The tracks themselves are based on real locations although not based on actual roads or actual tracks. The locations are Canada, Chile, India, Norway and Scotland. I’ve only driven in one of those countries but the roads seem authentic enough to me, right down to the road signs (you’ll get docked points for taking a closer look at the signs as I learned). Setting the weather to heavy rain and driving in my home country seems just like the real thing, except for the car I’m driving and the speed I’m driving at. Japan has also been added to the locations in a recent update.
Car customisation, damage and interior cameras often come up when people talk about racing games. Those that like to tinker with their car setup are going to be disappointed as customisation options are limited to the paintwork. Cars do show damage after impacts but there are no parts flying off or bumpers dragging along the ground and car handling isn’t affected. The detail does go down to scrapes on the alloys which you will see plenty of on all of my cars. There is an interior camera and as with all interior viewpoints, it is very immersive, especially in the rain. Other features which racers may be used to like rewind features, racing lines and assists are nowhere to be seen but I can’t say I’ve missed them.
To liven things up during a race a variety of face off challenges will appear. This gives you the opportunity to beat the score of a friend or random person at tasks such as speed, drifting and keeping to the race line. It’s can be a little distracting but there is a great deal of satisfaction when it is a friend’s score you beat.
As well as face offs, there are challenges to create a further bit of competition. DriveClub maintains a list of your recent events and times and allows you to post them as a challenge for others to attempt. You can limit it to a chosen few or challenge the entire DriveClub community. Challenges are available for individuals or clubs. This is a similar setup to EA’s autolog and works very well.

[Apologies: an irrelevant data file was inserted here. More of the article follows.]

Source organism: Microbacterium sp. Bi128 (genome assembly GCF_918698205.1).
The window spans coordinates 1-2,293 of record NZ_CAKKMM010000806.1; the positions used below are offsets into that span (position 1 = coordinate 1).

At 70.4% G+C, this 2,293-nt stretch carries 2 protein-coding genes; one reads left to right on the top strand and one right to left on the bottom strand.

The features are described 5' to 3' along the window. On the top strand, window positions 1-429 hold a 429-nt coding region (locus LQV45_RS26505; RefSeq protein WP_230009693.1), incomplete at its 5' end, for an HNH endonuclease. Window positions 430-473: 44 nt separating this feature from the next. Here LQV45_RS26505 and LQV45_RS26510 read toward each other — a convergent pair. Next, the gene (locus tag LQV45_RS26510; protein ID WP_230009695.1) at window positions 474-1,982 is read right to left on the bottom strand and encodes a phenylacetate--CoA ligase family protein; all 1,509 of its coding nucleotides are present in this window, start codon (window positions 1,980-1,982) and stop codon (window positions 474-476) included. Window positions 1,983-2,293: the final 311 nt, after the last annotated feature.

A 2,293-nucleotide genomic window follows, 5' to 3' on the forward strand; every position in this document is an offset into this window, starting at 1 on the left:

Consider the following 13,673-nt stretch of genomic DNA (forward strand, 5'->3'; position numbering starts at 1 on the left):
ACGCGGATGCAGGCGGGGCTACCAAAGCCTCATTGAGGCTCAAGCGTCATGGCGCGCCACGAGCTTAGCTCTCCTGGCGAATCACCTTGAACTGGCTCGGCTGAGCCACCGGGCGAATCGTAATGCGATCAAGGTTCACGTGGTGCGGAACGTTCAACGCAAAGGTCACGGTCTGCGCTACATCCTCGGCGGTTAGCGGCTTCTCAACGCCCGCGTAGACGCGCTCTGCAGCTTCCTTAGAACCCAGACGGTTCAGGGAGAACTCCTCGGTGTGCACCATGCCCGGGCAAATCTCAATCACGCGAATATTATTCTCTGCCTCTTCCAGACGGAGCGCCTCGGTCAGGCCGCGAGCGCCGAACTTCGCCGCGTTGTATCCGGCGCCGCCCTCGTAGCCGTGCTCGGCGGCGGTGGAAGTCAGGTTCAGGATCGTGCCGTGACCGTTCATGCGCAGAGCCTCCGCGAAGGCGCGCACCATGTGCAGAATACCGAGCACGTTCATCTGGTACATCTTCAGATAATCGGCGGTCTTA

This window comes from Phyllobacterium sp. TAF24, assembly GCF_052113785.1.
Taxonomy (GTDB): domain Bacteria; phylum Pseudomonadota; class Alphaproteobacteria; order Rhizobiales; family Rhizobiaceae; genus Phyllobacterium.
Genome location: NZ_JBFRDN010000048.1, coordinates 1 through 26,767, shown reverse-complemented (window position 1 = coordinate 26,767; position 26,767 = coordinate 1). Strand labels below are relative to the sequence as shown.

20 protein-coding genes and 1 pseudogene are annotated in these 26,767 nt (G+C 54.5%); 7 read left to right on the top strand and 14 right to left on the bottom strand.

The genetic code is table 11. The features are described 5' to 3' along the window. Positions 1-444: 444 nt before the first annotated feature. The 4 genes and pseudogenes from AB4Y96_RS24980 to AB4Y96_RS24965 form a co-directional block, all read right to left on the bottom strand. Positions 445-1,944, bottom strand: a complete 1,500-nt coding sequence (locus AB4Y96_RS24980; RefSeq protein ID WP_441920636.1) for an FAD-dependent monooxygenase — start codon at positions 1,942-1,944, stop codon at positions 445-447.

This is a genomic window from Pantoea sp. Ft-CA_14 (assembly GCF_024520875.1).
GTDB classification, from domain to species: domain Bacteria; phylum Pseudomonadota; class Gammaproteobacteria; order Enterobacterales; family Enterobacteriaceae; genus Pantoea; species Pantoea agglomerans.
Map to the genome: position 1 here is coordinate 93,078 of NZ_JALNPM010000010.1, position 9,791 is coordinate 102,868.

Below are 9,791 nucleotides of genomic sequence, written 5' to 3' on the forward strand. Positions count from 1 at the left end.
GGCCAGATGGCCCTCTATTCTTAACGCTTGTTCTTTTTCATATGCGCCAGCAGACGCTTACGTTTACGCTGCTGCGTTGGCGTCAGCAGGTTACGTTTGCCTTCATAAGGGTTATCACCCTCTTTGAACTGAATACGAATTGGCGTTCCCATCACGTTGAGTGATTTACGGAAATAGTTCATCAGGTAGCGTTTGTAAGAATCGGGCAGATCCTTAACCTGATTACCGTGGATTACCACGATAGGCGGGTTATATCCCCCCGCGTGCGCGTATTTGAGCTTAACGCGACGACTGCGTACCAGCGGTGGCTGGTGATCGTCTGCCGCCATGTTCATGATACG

The club element is an interesting idea. You can opt to go it alone, join a club or create your own club. Each club has a logo and colour scheme which can be applied to the cars. As you progress through the game you earn points for your single player ranking as well as your club ranking. A club can have a maximum of 6 members which keeps things even and prevents huge clubs rising above others. Being part of a club is a good concept but it seems a little undercooked and you wouldn’t really miss much going it alone.
There is an online multiplayer side as you would expect but as with all racers, it all depends on the mentality of those you are racing with. DriveClub is strict in its desire to have clean driving but some don’t and act like they are playing Burnout. In team based events you are just as likely to be rammed by a team member as you are by an opponent. When you get a good crowd then it plays much better.
It had a disaster of a beginning but DriveClub has proven itself to be a great racing game and deserves to be remembered as such. The racing is fast, the single player targets are challenging and it becomes a thrilling drive when you hit the faster cars. The club aspect I am unsold on but it doesn’t do any harm. To top it all off, it is a lovely looking game and I thoroughly enjoyed it.